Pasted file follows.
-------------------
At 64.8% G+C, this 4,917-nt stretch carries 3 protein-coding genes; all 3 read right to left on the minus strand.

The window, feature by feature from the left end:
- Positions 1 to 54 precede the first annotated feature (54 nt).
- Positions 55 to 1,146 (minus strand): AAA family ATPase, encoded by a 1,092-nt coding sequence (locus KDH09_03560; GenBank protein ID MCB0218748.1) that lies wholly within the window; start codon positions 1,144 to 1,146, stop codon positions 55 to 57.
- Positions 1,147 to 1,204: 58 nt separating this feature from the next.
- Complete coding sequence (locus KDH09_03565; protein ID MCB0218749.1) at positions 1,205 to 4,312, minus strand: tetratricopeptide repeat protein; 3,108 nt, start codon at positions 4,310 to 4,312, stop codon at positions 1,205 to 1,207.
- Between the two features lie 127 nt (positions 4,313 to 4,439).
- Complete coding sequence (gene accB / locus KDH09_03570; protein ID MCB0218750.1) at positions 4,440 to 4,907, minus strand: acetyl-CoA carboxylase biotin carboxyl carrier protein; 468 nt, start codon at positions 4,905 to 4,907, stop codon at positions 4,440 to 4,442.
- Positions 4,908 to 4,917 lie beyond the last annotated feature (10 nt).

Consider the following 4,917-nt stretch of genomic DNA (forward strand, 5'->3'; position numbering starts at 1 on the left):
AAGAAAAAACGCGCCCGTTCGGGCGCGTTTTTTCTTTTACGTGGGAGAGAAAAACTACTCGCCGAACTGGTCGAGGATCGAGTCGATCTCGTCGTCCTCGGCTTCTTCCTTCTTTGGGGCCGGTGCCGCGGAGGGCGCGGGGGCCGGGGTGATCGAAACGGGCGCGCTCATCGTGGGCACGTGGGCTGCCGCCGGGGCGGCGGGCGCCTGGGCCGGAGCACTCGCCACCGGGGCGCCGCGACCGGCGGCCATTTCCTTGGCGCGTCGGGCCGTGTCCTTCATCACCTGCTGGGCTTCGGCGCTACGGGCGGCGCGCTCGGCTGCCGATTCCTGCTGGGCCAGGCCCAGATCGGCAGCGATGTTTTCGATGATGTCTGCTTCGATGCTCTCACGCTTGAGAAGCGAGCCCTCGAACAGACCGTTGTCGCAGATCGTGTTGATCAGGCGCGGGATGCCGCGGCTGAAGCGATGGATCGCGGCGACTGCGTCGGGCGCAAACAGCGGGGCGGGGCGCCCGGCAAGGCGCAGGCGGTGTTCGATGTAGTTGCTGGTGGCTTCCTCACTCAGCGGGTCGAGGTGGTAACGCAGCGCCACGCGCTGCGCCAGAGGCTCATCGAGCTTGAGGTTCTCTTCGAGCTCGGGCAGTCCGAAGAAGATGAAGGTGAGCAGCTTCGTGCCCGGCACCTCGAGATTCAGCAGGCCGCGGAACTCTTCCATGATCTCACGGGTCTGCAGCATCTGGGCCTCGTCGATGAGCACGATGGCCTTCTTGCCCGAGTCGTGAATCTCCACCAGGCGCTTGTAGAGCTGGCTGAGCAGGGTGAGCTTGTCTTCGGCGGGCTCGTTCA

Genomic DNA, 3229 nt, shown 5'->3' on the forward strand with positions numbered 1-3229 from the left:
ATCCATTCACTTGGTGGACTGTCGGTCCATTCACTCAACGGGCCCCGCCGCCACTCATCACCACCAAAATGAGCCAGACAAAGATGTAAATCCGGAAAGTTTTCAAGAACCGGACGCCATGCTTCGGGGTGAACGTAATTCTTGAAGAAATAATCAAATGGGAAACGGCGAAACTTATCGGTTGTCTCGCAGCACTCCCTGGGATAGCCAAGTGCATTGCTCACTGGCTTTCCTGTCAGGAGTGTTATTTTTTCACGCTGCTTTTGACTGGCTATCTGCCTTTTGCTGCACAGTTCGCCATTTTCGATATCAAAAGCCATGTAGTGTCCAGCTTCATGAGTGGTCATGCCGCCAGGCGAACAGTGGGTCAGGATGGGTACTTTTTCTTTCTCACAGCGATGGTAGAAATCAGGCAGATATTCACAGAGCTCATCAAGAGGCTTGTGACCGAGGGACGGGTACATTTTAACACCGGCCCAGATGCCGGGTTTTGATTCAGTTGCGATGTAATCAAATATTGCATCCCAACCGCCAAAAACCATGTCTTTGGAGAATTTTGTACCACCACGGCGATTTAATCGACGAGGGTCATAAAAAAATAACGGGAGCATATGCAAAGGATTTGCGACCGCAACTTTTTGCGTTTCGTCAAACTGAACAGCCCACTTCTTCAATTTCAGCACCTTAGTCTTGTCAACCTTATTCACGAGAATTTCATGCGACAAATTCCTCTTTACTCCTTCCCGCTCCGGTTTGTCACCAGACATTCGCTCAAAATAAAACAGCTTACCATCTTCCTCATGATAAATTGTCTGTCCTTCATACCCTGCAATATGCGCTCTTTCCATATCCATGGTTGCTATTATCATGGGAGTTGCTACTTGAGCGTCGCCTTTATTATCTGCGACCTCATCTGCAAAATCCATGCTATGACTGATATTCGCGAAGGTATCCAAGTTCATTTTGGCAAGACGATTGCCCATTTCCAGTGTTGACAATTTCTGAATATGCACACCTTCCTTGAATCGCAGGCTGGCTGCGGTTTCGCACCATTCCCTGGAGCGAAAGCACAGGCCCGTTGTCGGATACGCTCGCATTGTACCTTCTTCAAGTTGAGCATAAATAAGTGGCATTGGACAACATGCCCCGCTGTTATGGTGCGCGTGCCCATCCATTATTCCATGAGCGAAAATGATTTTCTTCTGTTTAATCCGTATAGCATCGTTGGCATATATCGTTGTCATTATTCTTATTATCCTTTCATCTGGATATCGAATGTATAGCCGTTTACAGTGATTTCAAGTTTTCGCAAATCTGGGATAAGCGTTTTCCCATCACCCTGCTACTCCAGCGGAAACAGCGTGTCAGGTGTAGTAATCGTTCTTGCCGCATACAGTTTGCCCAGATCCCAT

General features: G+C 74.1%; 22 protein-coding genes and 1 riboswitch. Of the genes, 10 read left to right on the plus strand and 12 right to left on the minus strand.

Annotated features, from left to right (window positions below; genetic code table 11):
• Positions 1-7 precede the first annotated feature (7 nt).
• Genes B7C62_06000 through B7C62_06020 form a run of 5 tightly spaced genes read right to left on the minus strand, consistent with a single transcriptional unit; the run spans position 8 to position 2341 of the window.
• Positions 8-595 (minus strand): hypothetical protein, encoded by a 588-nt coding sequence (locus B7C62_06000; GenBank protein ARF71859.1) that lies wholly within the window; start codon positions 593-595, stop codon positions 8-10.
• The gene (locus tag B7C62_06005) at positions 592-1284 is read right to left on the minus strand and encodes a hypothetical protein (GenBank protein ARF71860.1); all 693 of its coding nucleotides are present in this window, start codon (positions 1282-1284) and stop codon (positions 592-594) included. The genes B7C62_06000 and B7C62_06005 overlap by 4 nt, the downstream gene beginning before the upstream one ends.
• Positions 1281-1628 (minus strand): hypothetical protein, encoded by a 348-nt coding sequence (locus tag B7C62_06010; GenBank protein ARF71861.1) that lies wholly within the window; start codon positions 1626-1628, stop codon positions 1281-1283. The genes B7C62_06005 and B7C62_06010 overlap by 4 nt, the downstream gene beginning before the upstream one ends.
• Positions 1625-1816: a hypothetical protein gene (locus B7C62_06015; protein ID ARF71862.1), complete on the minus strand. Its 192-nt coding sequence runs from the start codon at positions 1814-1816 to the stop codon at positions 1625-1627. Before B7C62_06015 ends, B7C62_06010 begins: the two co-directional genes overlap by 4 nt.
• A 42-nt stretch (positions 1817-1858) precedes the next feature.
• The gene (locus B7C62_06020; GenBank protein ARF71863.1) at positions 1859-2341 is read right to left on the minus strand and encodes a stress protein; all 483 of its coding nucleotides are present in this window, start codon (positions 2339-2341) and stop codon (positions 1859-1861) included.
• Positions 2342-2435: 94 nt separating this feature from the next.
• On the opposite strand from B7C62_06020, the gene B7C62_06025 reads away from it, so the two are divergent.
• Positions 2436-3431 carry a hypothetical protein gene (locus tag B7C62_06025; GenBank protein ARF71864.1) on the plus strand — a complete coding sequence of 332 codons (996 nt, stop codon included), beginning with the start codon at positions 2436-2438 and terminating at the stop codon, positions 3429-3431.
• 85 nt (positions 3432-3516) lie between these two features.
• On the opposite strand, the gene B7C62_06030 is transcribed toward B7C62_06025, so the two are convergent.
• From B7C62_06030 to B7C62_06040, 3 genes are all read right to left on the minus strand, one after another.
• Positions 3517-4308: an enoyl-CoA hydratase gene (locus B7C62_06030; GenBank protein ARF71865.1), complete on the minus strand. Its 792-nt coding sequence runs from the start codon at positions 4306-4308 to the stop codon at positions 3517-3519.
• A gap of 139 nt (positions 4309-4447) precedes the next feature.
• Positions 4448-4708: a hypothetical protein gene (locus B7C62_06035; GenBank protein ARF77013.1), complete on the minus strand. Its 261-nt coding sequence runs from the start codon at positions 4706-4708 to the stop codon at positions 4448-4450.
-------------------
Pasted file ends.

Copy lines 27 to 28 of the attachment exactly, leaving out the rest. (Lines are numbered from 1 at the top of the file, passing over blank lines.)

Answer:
• 85 nt (positions 3432-3516) lie between these two features.
• On the opposite strand, the gene B7C62_06030 is transcribed toward B7C62_06025, so the two are convergent.